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After the Google deal: What will HTC do with the billion?

Google has now acquired some of HTC: something the rumor mill has long predicted. But some does not mean all. In fact, Google is only treating itself to employees in the smartphone team as well as patented licenses. But will it still be business as usual at HTC? Most likely not.

So is HTC a goner? Given the company’s less than stellar performance in recent years, this is the current speculation floating around online, but it actually doesn’t look as bad as it seems—at least according to press releases and official statements by HTC. And they’re already working diligently on its next flagship phone to bat. But one thing is clear: The smartphone department is going to take a serious hit—roughly 2,000 HTC employees will soon be Googlers.

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Google Pixel 2: HTC employees were also behind the development. / © DroidLife

Win for Google. Now what about HTC?

For Google, not only is the purchase a cost-effective, but also quite clever move: In one fell swoop, Google will absorb veteran HTC employees who already have experience with the Pixel. But HTC smartphones have proven to be consistently well made from a technical standpoint; they just couldn’t achieve the degree of market success needed, which is obvious looking at the continued losses HTC endured over the past quarters. Nevertheless, Google will not be taking over HTC’s factory operations nor assuming any obligation to publish smartphones under a different name.

HTC emphasizes however, that their smartphone business will continue. That may be credible for now since after all, there are still some employees left in the smartphone division. But the sale likely represents an exit strategy for HTC. The deal did not leave room for any hope of reform—something HTC urgently needs. Yes, HTCs are good technically speaking, but hardly anyone is paying attention, let alone buying them. No buyers—no income. No income—no future.

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HTC U11: One of the last of its kind? / © AndroidPIT

HTC should invest in some future-proofing

The amputation of HTC’s smartphone division means only one thing—-the income that is generated will be poured into promising company divisions. And they do indeed exist: HTC has a foot in the VR business with the Vive, and Viveport represents its own content platform. That said though, HTC is not entirely in the clear with Vive: Microsoft is now joining in, Facebook has currently stepped up its game with the Oculus and above all, the success of Vive is based on outside technology. Vive’s Lighthouse tracking technology comes from Valve, the people who run the Steam gaming platform.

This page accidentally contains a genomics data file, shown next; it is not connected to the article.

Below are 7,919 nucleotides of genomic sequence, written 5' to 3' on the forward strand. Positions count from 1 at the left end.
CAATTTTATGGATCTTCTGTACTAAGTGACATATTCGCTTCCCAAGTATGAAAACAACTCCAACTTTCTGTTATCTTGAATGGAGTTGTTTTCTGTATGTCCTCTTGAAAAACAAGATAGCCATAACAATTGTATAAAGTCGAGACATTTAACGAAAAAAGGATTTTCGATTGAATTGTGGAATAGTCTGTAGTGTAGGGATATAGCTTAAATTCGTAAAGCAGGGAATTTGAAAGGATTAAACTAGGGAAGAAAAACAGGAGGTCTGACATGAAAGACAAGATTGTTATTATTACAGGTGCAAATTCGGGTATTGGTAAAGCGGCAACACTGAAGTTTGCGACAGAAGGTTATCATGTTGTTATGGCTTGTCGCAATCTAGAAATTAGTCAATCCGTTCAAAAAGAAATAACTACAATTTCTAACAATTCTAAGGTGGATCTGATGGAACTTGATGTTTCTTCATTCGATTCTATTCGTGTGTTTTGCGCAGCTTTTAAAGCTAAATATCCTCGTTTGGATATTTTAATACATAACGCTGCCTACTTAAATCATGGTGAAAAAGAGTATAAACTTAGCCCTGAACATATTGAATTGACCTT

Although Valve needs good VR headsets for SteamVR, it is by no means dependent on Vive. Over the past several months, Facebook has heavily invested in exclusive content, and Lone Echo, Mage’s Tale and Killing Floor: Incursion are some interesting titles that take VR gaming to a new level.

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HTC's Vive has a future.
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Vive and AI: HTC’s future industries

HTC’s Vive is also cooking up other VR goodies: Above all, Doom VFR is electrifying the industry so now is the right time for HTC to send a clear signal and invest in the VR division. That one billion from Google could come in handy.

Let’s not forget: The real win in the deal announcements is really based on collaboration in the VR field. After all, the Vive Focus will become a standalone Daydream headset.

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The Vive will make HTC happy as well. / © AndroidPIT

Another future industry that HTC mentions is artificial intelligence. Although the competition (Google, Apple and Amazon) is extremely fierce here, the market opportunities are nevertheless great, especially if HTC joins one or several different platforms and builds its own ideas and products on them.

Lowest price: HTC U11

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What do you think? Does HTC still have big chances in the smartphone industry? Or will the company face a different reality? Discuss in the comments below!

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  • 1.1 billion for 2,000 HTC employees seems excessive. They really should have kept Motorola instead!!


  • I don't see chanse to earn money with VR or AI.
    HtC is not a software company....never has been.
    hardly anyone is paying attention to all that things, let alone buying them. No buyers—no income. No income—no future.


  • HTC needs to shake up management first. Then carrier distribution and stop this one carrier baloney here in the US. Apple, Samsung, LG that's what you see in your local carrier stores. Marketing is nonexistent, advertising hey billboards are cheap. Try something, it's better than nothing. The 10 & 11 are very good phones but you must lose the title, the best phones that nobody is buying. How can you purchase if there not in the stores? I have always liked HTC phones I had the 10 never had a problem with it. Lastly if HTC doesn't make some changes that 1.1 billion ain't gonna be around long! Not many things get a second chance so do some damage with this money from Google!

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